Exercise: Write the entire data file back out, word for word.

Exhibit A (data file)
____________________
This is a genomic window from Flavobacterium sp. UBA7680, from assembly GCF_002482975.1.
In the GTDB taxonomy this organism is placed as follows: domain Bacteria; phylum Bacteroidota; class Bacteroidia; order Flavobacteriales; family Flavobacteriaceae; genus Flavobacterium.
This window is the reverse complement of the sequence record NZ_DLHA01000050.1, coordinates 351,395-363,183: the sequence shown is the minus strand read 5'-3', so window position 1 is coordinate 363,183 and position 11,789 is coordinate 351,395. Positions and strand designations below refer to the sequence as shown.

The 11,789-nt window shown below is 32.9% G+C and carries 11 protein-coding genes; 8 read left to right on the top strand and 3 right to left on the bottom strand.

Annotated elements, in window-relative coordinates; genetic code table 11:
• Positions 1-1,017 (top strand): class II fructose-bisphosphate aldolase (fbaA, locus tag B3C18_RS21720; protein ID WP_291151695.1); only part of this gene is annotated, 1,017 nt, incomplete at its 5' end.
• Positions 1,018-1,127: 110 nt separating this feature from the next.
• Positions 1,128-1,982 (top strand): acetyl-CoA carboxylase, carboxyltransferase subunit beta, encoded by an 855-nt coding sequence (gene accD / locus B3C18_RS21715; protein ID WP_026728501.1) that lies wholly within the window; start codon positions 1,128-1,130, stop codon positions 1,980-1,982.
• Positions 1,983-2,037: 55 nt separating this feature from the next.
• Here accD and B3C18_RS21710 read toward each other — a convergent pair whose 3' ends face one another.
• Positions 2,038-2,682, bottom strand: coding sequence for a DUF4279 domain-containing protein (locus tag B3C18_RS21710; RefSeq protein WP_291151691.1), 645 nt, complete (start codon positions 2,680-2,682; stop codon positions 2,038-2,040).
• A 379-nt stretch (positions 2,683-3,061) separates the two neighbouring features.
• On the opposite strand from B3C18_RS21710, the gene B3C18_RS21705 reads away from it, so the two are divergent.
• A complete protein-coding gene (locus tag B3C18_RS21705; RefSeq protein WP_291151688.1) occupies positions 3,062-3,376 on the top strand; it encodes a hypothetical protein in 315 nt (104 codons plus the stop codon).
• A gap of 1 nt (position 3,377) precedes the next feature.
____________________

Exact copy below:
This is a genomic window from Flavobacterium sp. UBA7680, from assembly GCF_002482975.1.
In the GTDB taxonomy this organism is placed as follows: domain Bacteria; phylum Bacteroidota; class Bacteroidia; order Flavobacteriales; family Flavobacteriaceae; genus Flavobacterium.
This window is the reverse complement of the sequence record NZ_DLHA01000050.1, coordinates 351,395-363,183: the sequence shown is the minus strand read 5'-3', so window position 1 is coordinate 363,183 and position 11,789 is coordinate 351,395. Positions and strand designations below refer to the sequence as shown.

The 11,789-nt window shown below is 32.9% G+C and carries 11 protein-coding genes; 8 read left to right on the top strand and 3 right to left on the bottom strand.

Annotated elements, in window-relative coordinates; genetic code table 11:
• Positions 1-1,017 (top strand): class II fructose-bisphosphate aldolase (fbaA, locus tag B3C18_RS21720; protein ID WP_291151695.1); only part of this gene is annotated, 1,017 nt, incomplete at its 5' end.
• Positions 1,018-1,127: 110 nt separating this feature from the next.
• Positions 1,128-1,982 (top strand): acetyl-CoA carboxylase, carboxyltransferase subunit beta, encoded by an 855-nt coding sequence (gene accD / locus B3C18_RS21715; protein ID WP_026728501.1) that lies wholly within the window; start codon positions 1,128-1,130, stop codon positions 1,980-1,982.
• Positions 1,983-2,037: 55 nt separating this feature from the next.
• Here accD and B3C18_RS21710 read toward each other — a convergent pair whose 3' ends face one another.
• Positions 2,038-2,682, bottom strand: coding sequence for a DUF4279 domain-containing protein (locus tag B3C18_RS21710; RefSeq protein WP_291151691.1), 645 nt, complete (start codon positions 2,680-2,682; stop codon positions 2,038-2,040).
• A 379-nt stretch (positions 2,683-3,061) separates the two neighbouring features.
• On the opposite strand from B3C18_RS21710, the gene B3C18_RS21705 reads away from it, so the two are divergent.
• A complete protein-coding gene (locus tag B3C18_RS21705; RefSeq protein WP_291151688.1) occupies positions 3,062-3,376 on the top strand; it encodes a hypothetical protein in 315 nt (104 codons plus the stop codon).
• A gap of 1 nt (position 3,377) precedes the next feature.